Why we're here:
This blog is to highlight the unjust persecution of legitimate non-TV users at the hands of TV Licensing. These people do not require a licence and are entitled to live without the unnecessary stress and inconvenience caused by TV Licensing's correspondence and employees.

If you use equipment to receive live broadcast TV programmes, or to watch or download on-demand programmes via the BBC iPlayer, then the law requires you to have a licence and we encourage you to buy one.

If you've just arrived here from a search engine, then you might find our Quick Guide helpful.

Sunday, 6 May 2018

BBC Bosses Asked Pregnant Presenter to Work on Due Date

BBC bosses asked a heavily pregnant presenter to work on the day her baby was due, the High Court has heard.

Joanna Gosling, 47, a regular BBC News presenter for more than 20 years, also told the court that the BBC threatened to cut her pay after she returned from maternity leave.

Despite her years fronting BBC programmes, Gosling is not employed directly by the national broadcaster. As a non-employee she said she was not eligible for maternity pay, holiday pay, sick pay or pension and is on a contract which means she could be sacked "without reason".

Breaking down in tears, Ms Gosling told the High Court: "I have always felt there was a two-tier system for those working at the BBC, whereby some were looked after with full staff and benefits and others had no status or security. Being in the second camp did not foster any sense of belonging.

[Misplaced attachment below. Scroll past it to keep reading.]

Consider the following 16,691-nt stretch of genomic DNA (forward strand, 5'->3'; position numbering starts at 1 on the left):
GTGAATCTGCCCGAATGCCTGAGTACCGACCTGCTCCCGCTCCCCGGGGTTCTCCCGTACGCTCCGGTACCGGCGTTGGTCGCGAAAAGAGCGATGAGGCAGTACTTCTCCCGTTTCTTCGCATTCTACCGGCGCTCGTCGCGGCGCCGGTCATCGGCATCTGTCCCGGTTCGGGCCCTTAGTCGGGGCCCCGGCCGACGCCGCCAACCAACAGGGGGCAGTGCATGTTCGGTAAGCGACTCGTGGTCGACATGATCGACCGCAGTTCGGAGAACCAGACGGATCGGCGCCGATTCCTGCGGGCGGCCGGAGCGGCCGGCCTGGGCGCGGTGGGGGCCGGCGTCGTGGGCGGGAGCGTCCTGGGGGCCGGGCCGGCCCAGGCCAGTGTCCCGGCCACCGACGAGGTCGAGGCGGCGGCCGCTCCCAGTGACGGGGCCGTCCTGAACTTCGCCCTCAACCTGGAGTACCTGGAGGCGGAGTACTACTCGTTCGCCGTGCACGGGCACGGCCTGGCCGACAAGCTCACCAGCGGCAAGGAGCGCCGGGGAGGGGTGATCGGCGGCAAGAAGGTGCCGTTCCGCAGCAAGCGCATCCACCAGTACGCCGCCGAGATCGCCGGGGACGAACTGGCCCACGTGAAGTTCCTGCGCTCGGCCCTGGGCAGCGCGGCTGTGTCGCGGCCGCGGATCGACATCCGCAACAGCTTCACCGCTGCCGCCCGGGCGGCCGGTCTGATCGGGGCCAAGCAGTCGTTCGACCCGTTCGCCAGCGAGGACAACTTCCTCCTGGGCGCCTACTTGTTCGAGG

"If a staff member gets pregnant, they don't have to hide it for fear they might lose their work. My periods of time off for the birth of each of my three children were 12 weeks, nine weeks and 13 weeks because I could not afford to take longer off unpaid."

She later told how in 2001, when pregnant with her first child, she was called by somebody running the news rota saying as they couldn't find cover she was needed for cover on her due date.

In 2007, when pregnant with her third child, BBC bosses told her they wanted to sever her contract and start a new one, on a much cheaper rate, on her return.

Given the tenuous terms of her non-employment, Ms Gosling said she felt "vulnerable" being pregnant and had "no choice" but accept the deal put to her.

The BBC, you might remember, is facing serious questions over the creative methods it employs to avoid paying income tax and NI contributions. Instead of employing "talent" directly, it pays them via a third-party personal services company. Such an arrangement allows the BBC to avoid PAYE and NI liability for the individual in question, even though they are effectively in employment.

Gosling, David Eades and Tim Willcox are currently challenging tax demands from Her Majesty's Revenue and Customs (HMRC) at a specialist tribunal hearing in London.

The hearing is due to end later this month.

If you've found this article useful please share it with your friends and consider using our Amazon referral link for your shopping.

No comments: